Flat roofs can strike fear into the hearts of many people but they have come a long way from the problematic, leak-prone versions of the 1980s and before. Nowadays, a well designed and waterproofed flat roof should not cause problems or leak.
Most flat roofs are not actually flat: they have a slight slope to allow rain water to drain off. They are economical to build and allow homeowners to maximise floor-to-ceiling heights.
One of the most common problems encountered with flat roofs is rainwater outlets becoming blocked with leaves. To help prevent this you should allow for more than one outlet to drain an area and provide leaf guards to all outlets.
It’s wise to inspect your roof particularly in the autumn and clear them before an issue arises.
Poor workmanship is another source of problems with flat roofs. Before you employ a roofing contractor check their references and engage an engineer, or architect, to specify, detail and inspect the work.
There are three main flat-roof systems: rubber, fibreglass and torch-on felt. But how do they compare?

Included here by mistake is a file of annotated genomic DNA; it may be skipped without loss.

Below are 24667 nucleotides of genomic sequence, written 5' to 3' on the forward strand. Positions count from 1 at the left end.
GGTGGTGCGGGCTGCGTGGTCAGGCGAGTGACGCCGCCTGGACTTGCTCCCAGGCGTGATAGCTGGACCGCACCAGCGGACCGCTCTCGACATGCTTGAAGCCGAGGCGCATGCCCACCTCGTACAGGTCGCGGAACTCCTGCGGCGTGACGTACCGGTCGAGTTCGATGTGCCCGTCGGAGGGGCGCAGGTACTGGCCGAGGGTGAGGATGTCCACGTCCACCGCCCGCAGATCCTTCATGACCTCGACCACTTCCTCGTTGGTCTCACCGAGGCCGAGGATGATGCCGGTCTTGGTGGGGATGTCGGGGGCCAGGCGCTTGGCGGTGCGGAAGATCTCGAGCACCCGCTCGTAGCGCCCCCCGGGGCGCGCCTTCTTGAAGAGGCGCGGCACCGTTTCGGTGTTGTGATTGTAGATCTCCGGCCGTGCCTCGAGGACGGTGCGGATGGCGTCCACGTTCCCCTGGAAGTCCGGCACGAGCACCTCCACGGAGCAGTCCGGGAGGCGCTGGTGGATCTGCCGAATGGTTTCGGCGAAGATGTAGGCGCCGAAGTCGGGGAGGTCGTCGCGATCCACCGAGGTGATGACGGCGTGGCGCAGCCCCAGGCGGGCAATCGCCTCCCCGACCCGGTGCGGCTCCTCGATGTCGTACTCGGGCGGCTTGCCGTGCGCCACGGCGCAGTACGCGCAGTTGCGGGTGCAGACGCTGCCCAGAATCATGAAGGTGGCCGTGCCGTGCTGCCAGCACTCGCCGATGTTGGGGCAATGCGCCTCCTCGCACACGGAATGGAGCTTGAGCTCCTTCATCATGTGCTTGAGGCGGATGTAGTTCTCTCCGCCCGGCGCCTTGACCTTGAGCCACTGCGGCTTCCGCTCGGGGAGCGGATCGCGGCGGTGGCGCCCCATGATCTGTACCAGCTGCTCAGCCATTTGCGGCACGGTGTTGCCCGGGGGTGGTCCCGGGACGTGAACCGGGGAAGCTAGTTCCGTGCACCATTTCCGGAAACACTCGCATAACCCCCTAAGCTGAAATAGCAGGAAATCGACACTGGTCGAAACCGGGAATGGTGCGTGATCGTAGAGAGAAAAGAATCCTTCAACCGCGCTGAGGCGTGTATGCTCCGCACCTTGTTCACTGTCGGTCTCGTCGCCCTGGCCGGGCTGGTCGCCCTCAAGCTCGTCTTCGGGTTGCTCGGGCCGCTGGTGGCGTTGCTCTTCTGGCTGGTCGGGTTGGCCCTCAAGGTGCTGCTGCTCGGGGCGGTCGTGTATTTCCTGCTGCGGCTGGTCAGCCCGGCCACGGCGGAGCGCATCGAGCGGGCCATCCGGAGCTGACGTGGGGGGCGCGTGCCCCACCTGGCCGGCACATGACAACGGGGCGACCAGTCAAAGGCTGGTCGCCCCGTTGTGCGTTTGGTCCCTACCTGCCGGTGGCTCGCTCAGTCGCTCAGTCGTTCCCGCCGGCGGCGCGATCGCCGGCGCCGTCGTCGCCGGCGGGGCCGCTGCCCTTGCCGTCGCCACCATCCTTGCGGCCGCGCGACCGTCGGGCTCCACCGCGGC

The cheapest of the three is the torch-on felt roof. But this finish does still carry a bad reputation from the older, and now unused, pour and roll systems of the past.
The new versions are far more flexible and durable. Three layers of felt are melt welded together with a large blowlamp or torch; hence the name torch-on felt.
The top layer is called a cap sheet which can either be in plain black bitumen, a solar reflective paint, or a mineral fleck which comes in a variety of colours.
Most have 10-year guarantees but a well installed torch-on felt roof could well last up to 30 years if looked after and treated well.
Foot traffic in hot weather may scuff the surface of a mineral finish which can lead to UV sun damage.